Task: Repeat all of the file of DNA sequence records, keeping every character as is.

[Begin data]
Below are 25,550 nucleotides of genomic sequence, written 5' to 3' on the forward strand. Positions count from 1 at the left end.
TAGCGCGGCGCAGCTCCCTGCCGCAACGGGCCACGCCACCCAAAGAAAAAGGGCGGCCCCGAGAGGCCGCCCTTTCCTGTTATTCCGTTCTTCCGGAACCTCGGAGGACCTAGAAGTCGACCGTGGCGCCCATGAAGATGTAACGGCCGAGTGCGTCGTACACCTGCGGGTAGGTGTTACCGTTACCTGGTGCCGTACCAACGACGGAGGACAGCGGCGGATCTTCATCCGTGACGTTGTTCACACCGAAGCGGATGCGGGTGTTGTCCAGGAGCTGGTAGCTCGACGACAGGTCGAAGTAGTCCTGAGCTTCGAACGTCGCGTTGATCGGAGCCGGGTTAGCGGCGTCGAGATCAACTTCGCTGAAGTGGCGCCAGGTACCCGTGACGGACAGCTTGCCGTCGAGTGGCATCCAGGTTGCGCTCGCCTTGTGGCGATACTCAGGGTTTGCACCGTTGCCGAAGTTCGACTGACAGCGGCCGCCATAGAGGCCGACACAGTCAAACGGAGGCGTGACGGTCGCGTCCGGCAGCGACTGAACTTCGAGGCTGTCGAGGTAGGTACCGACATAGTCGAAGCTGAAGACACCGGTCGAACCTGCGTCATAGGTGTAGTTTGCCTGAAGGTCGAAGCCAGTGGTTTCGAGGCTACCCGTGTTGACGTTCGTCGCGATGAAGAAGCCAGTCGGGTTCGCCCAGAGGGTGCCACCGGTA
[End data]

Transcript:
Below are 25,550 nucleotides of genomic sequence, written 5' to 3' on the forward strand. Positions count from 1 at the left end.
TAGCGCGGCGCAGCTCCCTGCCGCAACGGGCCACGCCACCCAAAGAAAAAGGGCGGCCCCGAGAGGCCGCCCTTTCCTGTTATTCCGTTCTTCCGGAACCTCGGAGGACCTAGAAGTCGACCGTGGCGCCCATGAAGATGTAACGGCCGAGTGCGTCGTACACCTGCGGGTAGGTGTTACCGTTACCTGGTGCCGTACCAACGACGGAGGACAGCGGCGGATCTTCATCCGTGACGTTGTTCACACCGAAGCGGATGCGGGTGTTGTCCAGGAGCTGGTAGCTCGACGACAGGTCGAAGTAGTCCTGAGCTTCGAACGTCGCGTTGATCGGAGCCGGGTTAGCGGCGTCGAGATCAACTTCGCTGAAGTGGCGCCAGGTACCCGTGACGGACAGCTTGCCGTCGAGTGGCATCCAGGTTGCGCTCGCCTTGTGGCGATACTCAGGGTTTGCACCGTTGCCGAAGTTCGACTGACAGCGGCCGCCATAGAGGCCGACACAGTCAAACGGAGGCGTGACGGTCGCGTCCGGCAGCGACTGAACTTCGAGGCTGTCGAGGTAGGTACCGACATAGTCGAAGCTGAAGACACCGGTCGAACCTGCGTCATAGGTGTAGTTTGCCTGAAGGTCGAAGCCAGTGGTTTCGAGGCTACCCGTGTTGACGTTCGTCGCGATGAAGAAGCCAGTCGGGTTCGCCCAGAGGGTGCCACCGGTA